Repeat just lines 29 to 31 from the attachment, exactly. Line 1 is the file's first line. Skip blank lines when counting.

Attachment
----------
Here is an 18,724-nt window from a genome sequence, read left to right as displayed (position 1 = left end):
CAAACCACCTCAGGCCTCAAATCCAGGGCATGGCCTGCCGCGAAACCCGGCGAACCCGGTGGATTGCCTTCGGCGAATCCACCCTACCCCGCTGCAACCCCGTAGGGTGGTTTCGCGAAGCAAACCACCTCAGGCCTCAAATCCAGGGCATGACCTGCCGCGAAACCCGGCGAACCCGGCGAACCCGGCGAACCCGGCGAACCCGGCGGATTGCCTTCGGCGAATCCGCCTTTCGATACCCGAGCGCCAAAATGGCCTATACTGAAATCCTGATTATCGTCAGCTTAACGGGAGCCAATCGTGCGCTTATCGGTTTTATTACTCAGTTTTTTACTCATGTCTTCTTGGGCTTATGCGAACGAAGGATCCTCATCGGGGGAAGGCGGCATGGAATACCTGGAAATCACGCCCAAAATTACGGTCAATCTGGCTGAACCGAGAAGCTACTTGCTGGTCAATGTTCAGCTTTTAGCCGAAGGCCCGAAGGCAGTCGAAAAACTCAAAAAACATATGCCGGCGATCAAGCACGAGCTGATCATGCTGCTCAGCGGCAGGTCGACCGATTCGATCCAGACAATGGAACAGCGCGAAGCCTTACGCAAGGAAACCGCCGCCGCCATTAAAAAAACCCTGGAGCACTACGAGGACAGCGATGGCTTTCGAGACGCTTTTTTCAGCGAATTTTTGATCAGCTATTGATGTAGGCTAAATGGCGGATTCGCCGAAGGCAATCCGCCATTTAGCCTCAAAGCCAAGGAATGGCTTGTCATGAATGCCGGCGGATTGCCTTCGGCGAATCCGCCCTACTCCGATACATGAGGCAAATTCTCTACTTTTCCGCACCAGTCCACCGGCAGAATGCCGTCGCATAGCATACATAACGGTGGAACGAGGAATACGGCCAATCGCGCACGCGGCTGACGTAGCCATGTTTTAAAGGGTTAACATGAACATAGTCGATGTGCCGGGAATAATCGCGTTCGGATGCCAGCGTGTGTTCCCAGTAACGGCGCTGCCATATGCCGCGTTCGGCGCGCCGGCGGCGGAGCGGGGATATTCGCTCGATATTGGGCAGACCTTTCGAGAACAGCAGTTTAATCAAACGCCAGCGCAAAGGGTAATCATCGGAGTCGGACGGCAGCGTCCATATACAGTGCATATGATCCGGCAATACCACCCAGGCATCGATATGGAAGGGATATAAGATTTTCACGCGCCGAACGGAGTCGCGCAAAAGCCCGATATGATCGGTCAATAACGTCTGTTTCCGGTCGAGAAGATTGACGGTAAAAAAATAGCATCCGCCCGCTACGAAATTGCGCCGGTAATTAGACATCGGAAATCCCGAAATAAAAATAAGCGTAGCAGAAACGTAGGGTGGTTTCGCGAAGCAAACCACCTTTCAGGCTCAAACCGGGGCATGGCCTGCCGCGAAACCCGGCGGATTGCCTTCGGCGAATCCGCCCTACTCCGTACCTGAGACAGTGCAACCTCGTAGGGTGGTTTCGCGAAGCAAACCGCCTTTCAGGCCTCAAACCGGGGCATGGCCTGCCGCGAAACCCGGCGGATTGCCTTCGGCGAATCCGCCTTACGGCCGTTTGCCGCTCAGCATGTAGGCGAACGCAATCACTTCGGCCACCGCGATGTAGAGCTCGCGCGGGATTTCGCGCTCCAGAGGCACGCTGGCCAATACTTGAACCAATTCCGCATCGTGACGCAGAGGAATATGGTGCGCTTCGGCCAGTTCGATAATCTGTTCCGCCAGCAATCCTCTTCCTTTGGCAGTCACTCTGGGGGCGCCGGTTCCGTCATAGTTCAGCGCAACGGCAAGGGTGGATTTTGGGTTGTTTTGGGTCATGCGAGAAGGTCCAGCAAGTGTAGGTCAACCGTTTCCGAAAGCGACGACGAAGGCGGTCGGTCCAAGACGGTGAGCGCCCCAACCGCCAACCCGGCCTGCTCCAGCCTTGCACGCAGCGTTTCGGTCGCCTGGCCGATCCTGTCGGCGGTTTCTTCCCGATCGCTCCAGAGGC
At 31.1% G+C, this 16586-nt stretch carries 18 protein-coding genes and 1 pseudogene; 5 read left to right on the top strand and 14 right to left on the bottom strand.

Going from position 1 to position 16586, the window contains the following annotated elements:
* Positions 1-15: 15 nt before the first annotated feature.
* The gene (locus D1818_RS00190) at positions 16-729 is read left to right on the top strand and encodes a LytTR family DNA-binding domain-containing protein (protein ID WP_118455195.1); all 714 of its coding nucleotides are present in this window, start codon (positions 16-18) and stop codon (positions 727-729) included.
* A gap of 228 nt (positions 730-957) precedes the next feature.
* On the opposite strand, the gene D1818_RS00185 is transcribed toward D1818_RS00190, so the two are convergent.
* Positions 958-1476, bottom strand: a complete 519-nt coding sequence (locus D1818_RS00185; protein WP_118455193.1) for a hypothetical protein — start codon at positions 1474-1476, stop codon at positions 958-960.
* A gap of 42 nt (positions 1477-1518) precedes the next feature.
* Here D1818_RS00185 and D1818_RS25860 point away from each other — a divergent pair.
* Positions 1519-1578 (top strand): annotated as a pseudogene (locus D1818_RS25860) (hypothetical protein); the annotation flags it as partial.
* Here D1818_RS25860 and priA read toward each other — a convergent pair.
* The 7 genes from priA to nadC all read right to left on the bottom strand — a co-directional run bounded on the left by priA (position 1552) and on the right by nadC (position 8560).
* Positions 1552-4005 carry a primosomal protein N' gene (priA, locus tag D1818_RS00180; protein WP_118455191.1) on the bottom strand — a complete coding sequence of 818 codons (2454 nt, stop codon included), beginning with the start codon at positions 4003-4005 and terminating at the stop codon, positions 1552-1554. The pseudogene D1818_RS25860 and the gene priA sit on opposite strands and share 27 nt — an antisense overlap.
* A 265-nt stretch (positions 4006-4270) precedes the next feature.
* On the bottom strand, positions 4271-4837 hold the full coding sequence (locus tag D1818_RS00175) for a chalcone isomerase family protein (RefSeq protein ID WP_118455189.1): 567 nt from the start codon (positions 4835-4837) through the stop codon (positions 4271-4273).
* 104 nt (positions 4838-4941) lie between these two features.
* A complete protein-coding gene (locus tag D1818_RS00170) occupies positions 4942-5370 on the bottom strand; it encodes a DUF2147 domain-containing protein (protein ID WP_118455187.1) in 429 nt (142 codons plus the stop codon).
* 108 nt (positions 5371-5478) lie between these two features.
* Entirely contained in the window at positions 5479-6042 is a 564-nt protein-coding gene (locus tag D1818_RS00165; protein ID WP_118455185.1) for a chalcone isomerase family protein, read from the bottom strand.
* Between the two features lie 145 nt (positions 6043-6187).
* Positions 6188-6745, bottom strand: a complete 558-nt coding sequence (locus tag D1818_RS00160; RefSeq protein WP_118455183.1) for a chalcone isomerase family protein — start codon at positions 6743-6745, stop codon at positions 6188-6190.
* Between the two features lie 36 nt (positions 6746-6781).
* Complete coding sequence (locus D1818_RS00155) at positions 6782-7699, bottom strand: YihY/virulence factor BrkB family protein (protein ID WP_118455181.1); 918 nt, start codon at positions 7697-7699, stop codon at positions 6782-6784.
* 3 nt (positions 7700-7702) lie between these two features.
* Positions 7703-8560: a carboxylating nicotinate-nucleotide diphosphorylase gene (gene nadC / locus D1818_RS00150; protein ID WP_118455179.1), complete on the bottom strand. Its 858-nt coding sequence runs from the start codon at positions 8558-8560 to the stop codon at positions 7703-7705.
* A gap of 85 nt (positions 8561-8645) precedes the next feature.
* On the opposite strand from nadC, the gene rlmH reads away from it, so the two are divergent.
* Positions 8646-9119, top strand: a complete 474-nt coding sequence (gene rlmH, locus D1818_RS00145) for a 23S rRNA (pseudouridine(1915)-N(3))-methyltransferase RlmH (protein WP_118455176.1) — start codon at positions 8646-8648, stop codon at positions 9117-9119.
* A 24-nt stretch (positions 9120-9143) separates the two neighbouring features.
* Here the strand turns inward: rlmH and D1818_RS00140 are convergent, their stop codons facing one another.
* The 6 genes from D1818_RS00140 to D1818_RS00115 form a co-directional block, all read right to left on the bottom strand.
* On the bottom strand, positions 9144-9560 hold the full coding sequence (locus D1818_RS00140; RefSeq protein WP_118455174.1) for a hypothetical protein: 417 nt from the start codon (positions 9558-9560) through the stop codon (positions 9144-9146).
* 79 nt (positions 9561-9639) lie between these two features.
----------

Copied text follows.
* On the opposite strand from nadC, the gene rlmH reads away from it, so the two are divergent.
* Positions 8646-9119, top strand: a complete 474-nt coding sequence (gene rlmH, locus D1818_RS00145) for a 23S rRNA (pseudouridine(1915)-N(3))-methyltransferase RlmH (protein WP_118455176.1) — start codon at positions 8646-8648, stop codon at positions 9117-9119.
* A 24-nt stretch (positions 9120-9143) separates the two neighbouring features.